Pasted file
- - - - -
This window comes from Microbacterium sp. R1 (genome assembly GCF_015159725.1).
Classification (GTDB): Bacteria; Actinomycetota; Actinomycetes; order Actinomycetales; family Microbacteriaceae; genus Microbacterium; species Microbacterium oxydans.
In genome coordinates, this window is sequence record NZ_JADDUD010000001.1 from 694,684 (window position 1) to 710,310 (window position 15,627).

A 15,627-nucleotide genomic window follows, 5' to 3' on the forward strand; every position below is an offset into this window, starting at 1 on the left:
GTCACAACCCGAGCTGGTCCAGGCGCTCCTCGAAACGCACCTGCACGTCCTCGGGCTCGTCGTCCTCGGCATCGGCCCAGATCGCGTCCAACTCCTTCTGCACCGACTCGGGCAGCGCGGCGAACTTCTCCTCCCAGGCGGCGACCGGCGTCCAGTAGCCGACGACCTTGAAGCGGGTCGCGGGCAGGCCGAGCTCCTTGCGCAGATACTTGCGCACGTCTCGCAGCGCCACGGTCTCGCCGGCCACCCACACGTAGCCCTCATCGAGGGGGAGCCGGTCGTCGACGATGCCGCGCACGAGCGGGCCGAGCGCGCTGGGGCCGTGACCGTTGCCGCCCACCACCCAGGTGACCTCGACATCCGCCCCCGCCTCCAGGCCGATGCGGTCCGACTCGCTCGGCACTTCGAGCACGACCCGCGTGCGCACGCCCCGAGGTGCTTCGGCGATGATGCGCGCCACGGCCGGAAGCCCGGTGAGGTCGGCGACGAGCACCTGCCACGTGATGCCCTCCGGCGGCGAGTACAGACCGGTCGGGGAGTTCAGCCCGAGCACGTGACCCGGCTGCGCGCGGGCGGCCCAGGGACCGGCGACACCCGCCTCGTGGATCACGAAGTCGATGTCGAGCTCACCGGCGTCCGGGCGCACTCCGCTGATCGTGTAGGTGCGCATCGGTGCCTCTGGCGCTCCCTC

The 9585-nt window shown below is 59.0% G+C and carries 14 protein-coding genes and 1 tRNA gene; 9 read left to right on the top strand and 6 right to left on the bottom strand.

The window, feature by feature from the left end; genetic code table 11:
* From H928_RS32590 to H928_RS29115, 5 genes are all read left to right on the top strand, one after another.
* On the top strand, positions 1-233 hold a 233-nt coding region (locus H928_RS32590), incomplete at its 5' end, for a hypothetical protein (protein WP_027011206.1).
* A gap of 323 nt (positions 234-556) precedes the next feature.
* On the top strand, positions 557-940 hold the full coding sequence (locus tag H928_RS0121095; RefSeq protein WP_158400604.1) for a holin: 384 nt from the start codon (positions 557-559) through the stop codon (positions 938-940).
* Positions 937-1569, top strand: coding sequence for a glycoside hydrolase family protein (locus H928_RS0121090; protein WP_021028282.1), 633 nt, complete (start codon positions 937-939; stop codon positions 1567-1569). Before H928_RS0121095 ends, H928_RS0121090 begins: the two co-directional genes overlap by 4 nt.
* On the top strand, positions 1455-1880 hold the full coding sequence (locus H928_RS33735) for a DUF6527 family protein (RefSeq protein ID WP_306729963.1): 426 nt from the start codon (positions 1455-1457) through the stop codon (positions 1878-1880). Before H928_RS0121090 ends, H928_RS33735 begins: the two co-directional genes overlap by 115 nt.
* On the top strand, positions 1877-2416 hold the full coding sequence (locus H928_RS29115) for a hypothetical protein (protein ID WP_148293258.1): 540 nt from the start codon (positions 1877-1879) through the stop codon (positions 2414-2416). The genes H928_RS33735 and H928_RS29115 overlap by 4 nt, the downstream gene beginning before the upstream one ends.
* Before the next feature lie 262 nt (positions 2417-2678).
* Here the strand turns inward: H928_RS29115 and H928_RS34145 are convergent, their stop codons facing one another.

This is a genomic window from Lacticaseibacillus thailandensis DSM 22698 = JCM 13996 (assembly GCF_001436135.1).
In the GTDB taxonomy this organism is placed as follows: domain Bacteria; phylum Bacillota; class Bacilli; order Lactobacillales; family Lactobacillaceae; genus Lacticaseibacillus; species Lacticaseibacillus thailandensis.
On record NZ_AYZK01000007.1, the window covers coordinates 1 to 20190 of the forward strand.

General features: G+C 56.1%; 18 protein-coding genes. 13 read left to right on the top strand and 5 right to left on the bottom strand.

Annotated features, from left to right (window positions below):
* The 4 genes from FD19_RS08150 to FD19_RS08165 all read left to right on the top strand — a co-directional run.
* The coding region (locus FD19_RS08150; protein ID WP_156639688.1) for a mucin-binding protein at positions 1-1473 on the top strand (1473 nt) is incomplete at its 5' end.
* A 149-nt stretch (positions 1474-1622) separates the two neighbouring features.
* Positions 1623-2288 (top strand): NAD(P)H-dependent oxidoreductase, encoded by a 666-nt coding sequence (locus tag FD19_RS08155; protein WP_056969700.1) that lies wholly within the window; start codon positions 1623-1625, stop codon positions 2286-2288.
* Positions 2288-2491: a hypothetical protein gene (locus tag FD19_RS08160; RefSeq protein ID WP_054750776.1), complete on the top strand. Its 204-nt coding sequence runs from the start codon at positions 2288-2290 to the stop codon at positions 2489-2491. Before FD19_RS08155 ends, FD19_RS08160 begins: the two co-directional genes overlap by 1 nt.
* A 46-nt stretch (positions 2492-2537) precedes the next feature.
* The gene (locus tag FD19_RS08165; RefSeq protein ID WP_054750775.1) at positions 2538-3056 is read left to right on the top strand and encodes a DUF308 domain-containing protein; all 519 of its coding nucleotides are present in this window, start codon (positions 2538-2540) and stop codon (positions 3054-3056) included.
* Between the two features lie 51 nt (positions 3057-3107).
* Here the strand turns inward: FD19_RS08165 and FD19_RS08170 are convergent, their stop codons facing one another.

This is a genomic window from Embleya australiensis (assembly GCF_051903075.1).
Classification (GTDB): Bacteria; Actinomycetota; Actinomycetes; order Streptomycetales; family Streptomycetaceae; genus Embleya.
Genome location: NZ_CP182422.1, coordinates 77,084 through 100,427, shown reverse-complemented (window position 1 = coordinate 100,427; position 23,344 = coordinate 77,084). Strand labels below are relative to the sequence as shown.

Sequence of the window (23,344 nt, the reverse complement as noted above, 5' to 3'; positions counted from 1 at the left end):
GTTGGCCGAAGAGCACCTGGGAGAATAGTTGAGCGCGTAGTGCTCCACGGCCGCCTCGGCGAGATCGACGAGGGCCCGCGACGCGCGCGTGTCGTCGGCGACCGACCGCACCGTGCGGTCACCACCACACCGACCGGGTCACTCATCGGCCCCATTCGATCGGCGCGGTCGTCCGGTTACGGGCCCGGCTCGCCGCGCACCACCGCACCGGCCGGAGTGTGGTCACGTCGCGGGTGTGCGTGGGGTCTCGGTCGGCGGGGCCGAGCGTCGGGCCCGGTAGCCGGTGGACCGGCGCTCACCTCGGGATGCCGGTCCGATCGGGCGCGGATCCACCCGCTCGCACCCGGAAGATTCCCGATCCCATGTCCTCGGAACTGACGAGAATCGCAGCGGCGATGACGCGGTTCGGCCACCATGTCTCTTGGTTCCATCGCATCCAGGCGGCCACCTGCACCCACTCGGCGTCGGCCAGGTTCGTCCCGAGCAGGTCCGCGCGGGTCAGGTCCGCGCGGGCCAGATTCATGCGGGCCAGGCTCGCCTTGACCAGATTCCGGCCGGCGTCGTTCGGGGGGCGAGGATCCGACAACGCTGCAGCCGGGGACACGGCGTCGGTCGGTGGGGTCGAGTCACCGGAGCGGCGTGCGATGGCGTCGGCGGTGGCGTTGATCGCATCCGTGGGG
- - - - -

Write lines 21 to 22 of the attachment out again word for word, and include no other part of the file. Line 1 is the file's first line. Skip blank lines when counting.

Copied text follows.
Annotated features, from left to right (window positions below):
* The 4 genes from FD19_RS08150 to FD19_RS08165 all read left to right on the top strand — a co-directional run.